The party stopped abruptly Tuesday night and a requiem began. As Joachim Loew’s excellent German team taught the World Cup hosts a football lesson at Estadio Mineirao, the football loving city of Kolkata, with its pockets of strong Brazillian supporters, mourned.
Football fans in Kolkata often swear by “jogo bonito” — Brazil’s beautiful game. They adore the men in canary yellow. Almost all the lanes and localities in the city was covered with Brazil national flags and cut-outs and posters of top stars put up long before the World Cup started. The flags now hang limp.
Kolkata’s football fraternity reacted with stunned disbelief. Odivan is a 35-year-old Brazilian who has been working in the city as a football coach for the last eight years. He arranges community viewing of Brazil’s World Cup matches at Sherwood Estate where he has a flat.
“Yesterday there were about 12-13 of us who watched the game together. My Brazilian friends were joined by local supporters and in the end, we all were pretty numb. It was inexplicable…absolutely unbelievable,” he told The Indian Express.
“There’s no shame in losing to Germany. They’re a great team. But conceding seven goals in our own lair – it’s painful. And if only Neymar’s absence had made the team panic-stricken, then god help Brazil football,” he added.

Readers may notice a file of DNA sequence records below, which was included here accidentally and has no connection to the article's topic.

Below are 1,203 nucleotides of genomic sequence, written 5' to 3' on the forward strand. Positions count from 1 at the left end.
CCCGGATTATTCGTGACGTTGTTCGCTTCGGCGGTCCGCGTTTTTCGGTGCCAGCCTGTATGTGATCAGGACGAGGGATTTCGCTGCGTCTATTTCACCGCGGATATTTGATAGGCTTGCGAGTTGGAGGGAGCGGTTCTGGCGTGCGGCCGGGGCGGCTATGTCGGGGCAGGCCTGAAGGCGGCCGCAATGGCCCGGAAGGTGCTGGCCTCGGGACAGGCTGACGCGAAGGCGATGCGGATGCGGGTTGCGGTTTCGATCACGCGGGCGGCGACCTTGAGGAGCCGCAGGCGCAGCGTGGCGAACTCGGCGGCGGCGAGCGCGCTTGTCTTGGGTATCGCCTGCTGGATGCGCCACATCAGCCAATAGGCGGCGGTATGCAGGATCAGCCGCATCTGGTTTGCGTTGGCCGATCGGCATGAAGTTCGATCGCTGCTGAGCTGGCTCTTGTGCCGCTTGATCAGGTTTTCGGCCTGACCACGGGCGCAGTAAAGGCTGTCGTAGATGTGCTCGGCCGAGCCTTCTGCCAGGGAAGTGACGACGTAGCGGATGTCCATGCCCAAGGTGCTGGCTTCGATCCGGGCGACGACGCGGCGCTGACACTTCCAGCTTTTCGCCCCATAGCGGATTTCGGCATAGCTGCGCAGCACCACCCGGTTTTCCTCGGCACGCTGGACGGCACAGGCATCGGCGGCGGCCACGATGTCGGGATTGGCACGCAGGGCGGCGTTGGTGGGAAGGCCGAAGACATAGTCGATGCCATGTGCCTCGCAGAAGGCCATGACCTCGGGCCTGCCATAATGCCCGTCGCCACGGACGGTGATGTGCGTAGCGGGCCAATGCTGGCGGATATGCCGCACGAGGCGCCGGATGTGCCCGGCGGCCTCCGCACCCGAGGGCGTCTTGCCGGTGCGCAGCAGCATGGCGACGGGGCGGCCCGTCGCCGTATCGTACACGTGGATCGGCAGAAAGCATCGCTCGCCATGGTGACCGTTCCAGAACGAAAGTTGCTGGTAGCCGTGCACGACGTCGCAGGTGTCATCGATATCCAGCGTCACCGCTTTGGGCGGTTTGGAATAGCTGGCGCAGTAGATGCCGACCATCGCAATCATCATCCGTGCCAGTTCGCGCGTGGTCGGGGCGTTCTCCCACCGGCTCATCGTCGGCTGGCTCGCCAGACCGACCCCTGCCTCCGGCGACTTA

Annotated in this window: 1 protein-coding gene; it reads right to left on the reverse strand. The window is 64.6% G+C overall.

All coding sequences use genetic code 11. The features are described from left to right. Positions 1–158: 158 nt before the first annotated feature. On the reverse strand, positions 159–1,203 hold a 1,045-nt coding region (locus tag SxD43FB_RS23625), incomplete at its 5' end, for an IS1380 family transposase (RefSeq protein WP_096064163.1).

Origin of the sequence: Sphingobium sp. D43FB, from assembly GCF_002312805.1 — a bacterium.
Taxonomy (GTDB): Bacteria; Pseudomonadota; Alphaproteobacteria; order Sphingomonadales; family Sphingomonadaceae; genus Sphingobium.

The humiliation, however, will not prevent Odivan from watching the rest of the ournament. “I will watch the other semi-final and also the final. We will now support Holland, for it would be very hard for us to accept an Argentine triumph at Maracana.”
Terence Mandel is a local youth who’s currently organising a World Cup fan park at EDF ground near Jodhphpur Park in south Kolkata. He also leads the Brazil fan forum in Kolkata. “About 3,500 fans turned up at the park last night and more than 2,500 of them were supporting Brazil. For us, the seasoned observers, the only surprise element was in the margin of defeat, because this has been a very weak Brazil team – probably the weakest since 1974. But what happened was unthinkable,” he said.
Brazil boss Luiz Felipe Scolari asked for “forgiveness” following the rout. Will Mandel and his fellow Brazil die-hards show mercy?
“There are two sides. We won the World Cup under him. So there will always be a sympathy factor. This time, however, he messed up big time with his team selection and formation. He didn’t pick Kaka and played Oscar out of position. And not only Scolari, all the Brazilian coaches who were in charge over the past two decades have brought in an element of cynicism in Brazilian football. Brazil no longer play like Brazil. They rather try to copy the European giants. Little wonder that a lot of fans here have been deserting them,” observed Mandel.
Jose Barreto, the Brazilian footballer who became a Mohun Bagan legend in Kolkata, tried to put things in perspective. “See, I’m a footballer and football can be cruel at times. It was the worst day for Brazilian football and we lost badly because Germany outclassed us in every department. But this is a very young team and the boys will regroup,” Barreto said.
“I believe there would be a change of guard after this and someone like Jurgen Klinsmann should come in,” said teh Brazillian footballer.
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